Letters ending in consonant “o”, add “es” to the plural.  But, sometimes it is just “s”(no rule here)tomato  

Activities to practice singular and plural nouns are:

  • Using spreadsheets for students to complete by filling in the plural words is a good activity.  You can use word selection, and/or picture prompts for younger students.  Adult students should be able to complete the task without help, and it is an opportunity to gauge their level of spelling and correct where necessary.
  • Use flashcards as a fun game for young students.  Add a colorful picture and write the noun (cat) on the “singular card,” and make a separate matching card for “plural” with 2 pictures and write the noun (cats).  Divide the students into groups and place 10 matching cards on the table for each group. 

Let one of the students “shuffle” the cards and then spread them out and match the singular to the plural.  If there is enough time in the lesson, you can swop the stack of cards with the other groups.

  • Word Puzzles is another great activity you can use for young and adult students.  Just change the level of difficulty.

Irregular Plural Nouns

There are no rules for irregular nouns; students have to learn them, so start teaching the

most common ones.  Use the table below as an example:

No rulesSingular  (1)Plural (more than 1)
Most Commonwoman
These singular and plural nouns stay the same
E.g. (“I see 1 deer, I see 3 deer” )
These singular and plural nouns are the same
E.g. (“I wear clothes” – not “a clothes”)
clothes glasses

You can use the same type of activities as for regular singular and plural nouns in your practice sessions with your ESL students.

Compound, Count/Non- Count, and Collective Nouns

Below are some ideas to teach compound, count, and non-count nouns as well as collective nouns:

Countable and Uncountable nouns.

Compound Noun (singular)Seperate Word examplesCompound Noun
These are words made up of 2 different nouns
put together to create a new noun.
(Eg ice + cream = ice-cream)
The word can be hyphenated.
bed /room (noun/noun)
washing/machine (adverb/noun)
hair/cut (noun/verb)
rain/fall (noun/verb)

Compound Nouns

Compound Noun (plural)   Seperate Word ExamplesCompound Noun (plural)

When the compound is plural, add an “s” to the most significant noun
E.g. (swimming pool – “pool” is the more significant noun = swimming pools)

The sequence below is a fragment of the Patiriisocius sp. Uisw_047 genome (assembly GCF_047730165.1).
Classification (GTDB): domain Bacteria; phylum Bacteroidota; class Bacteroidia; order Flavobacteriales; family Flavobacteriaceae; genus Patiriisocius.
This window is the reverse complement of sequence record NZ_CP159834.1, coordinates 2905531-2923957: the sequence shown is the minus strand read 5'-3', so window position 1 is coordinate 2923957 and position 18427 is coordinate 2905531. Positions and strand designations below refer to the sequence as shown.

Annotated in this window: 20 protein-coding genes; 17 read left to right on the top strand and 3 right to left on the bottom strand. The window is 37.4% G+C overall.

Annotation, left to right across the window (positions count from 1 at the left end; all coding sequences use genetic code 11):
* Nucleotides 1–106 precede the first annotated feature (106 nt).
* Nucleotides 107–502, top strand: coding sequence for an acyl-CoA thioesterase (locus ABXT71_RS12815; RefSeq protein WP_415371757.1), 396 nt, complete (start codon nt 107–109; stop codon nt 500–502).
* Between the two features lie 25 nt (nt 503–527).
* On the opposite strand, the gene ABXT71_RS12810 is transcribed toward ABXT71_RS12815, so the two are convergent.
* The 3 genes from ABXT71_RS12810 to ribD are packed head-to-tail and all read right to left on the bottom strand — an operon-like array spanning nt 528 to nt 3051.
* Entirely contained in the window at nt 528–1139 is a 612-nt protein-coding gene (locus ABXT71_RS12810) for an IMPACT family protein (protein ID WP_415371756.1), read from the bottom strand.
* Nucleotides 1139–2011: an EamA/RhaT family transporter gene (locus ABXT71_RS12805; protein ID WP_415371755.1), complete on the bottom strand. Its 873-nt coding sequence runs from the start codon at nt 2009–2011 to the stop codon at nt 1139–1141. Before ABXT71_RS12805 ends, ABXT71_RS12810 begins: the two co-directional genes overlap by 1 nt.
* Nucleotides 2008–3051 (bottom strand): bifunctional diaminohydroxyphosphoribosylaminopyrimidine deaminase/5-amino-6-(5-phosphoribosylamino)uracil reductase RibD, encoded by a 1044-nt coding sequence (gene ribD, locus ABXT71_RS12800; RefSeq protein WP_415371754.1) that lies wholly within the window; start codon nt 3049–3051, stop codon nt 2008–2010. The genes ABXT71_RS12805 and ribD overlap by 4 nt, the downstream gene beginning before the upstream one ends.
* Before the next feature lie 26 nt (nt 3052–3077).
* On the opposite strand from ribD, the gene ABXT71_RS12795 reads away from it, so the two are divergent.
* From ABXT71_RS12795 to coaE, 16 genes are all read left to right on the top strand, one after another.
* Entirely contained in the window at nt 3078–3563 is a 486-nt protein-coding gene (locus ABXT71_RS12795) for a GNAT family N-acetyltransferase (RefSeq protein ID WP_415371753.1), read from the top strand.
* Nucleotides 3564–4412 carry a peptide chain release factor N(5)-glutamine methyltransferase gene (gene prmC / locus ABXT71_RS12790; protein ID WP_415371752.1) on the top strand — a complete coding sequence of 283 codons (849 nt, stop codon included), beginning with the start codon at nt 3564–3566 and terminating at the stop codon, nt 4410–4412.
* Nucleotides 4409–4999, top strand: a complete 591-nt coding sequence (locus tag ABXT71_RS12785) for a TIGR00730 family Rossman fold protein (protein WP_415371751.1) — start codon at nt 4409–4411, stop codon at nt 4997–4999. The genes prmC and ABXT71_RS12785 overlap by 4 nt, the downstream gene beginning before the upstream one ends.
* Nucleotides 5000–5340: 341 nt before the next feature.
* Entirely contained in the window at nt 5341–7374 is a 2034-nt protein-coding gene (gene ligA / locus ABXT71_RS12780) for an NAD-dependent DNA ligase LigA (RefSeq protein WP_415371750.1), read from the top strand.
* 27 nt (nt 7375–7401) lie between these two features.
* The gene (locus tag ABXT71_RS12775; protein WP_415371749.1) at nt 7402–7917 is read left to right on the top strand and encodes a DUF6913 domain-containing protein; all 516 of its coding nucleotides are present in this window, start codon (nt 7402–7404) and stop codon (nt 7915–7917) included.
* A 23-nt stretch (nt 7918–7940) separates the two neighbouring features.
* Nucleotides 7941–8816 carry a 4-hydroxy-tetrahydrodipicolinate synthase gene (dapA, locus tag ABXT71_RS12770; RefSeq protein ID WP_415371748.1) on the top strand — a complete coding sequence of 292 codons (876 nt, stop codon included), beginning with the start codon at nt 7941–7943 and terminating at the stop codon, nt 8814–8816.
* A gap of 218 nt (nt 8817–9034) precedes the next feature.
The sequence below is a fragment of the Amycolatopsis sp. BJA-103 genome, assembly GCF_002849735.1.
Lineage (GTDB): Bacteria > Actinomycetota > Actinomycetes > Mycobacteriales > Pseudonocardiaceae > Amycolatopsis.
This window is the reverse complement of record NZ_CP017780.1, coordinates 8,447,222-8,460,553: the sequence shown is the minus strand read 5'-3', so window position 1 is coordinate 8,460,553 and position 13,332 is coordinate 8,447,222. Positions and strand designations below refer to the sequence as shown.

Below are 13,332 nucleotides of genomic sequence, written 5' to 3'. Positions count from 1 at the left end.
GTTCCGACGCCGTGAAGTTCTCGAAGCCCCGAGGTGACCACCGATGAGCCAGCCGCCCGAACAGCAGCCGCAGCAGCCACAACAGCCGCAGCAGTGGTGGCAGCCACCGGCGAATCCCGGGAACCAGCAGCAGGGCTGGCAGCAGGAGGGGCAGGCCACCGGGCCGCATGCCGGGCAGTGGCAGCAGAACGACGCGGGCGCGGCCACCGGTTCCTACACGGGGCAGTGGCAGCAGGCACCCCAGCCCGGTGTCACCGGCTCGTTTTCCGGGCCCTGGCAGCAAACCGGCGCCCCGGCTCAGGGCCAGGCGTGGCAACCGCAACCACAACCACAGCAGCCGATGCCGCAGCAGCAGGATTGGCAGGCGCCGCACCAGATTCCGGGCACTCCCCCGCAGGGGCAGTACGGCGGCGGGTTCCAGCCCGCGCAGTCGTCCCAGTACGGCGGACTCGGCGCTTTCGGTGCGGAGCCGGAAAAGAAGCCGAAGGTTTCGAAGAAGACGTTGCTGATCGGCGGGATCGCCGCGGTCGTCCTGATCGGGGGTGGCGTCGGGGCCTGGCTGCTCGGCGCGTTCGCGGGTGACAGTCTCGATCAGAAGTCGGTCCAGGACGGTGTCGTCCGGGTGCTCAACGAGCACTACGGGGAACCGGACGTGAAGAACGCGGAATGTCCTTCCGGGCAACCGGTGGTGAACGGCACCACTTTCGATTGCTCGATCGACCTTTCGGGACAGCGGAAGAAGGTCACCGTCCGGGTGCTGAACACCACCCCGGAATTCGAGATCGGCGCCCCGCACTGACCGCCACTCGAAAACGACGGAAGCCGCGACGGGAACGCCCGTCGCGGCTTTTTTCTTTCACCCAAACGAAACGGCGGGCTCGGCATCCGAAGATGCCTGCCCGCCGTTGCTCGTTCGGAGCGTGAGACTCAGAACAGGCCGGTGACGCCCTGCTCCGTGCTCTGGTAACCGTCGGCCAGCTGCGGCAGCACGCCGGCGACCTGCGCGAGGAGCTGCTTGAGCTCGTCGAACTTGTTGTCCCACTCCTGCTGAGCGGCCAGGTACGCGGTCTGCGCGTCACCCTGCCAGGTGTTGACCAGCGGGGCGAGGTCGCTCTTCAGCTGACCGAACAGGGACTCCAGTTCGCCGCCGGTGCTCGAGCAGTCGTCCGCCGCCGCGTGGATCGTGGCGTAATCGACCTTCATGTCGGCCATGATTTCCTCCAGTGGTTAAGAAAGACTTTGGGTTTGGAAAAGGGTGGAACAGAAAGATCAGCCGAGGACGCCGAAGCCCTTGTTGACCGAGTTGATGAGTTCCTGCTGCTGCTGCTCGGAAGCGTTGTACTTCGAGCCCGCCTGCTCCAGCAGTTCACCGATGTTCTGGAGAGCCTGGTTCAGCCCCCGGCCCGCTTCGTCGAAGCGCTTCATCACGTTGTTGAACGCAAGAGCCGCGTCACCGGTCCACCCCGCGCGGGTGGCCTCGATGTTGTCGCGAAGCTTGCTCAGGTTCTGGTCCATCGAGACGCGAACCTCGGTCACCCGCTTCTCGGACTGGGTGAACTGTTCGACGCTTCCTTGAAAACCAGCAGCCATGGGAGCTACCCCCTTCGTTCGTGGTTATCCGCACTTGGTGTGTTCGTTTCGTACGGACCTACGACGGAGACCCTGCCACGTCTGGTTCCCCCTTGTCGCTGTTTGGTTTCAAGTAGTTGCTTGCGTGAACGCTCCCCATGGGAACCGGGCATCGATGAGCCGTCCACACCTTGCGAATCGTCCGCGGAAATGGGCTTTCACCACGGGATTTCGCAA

Sometimes both nouns are significant, and then both nouns will be plural.  
news/paper verb/noun) alarm/clock (verb/noun)           Cat/fish
newspapers alarmclocks            catfish
Count Nouns  
You can count the noun, e.g. (1 dog / 3 dogs)       Non-count Nouns   Groups of words are often uncountable. These words become countable only when you measure them E.g. (2 glasses of water or 2lbs of sugar)
    1 bird 1 ship          10 birds 2 ships

Countable nouns

Countable Nouns   SingularPlural
You can count the noun, e.g. (1 dog / 3 dogs)     1 bird 1 ship   10 birds 2 ships

Uncountable Nouns:

Groups of words are often uncountable. These words become countable only when you measure them E.g. (2 glasses of water or 2 lbs of sugar)


Collective Nouns:

These have no rules and students must learn the individually. Usually a set, group of people or animals or things.

Table: Examples of Collective Nouns

People ThingsAnimals
a teama bunch of grapesa gaggle of geese
a choira fleet of shipsa school of fish
a groupa pair of socksa ride of lions
a crowda stack of paperan army of ants
a classa pile of wooda litter of puppies

Below is an activity for count and non-count nouns:

  • Adult or teenage students can play the game of “What is your true age”.  Students answer questions about their healthy lifestyle.  Set up a list of questions, using count and non-count nouns such as; what foods they eat, what activities or sport they play, and their personality traits. 

Divide the students into groups.  Students subtract one year from their age for each healthy answer and add a year for each unhealthy answer.  It is a fun activity, and the students decide which answer is healthy or unhealthy.


Nouns are the most basic and first part of speech taught to young learners.  Teaching nouns to ESL students learning English as their second language is essential.  Without nouns, these students would not be able to communicate effectively.  Making the lesson fun and interactive is the best way to teach nouns in verbal or written form. 





I have been a teacher of English for over 15 years, in that time i made hundreds and thousands of resources and learnt so much i think its worth sharing. Hopefully to help teachers and parents around the world.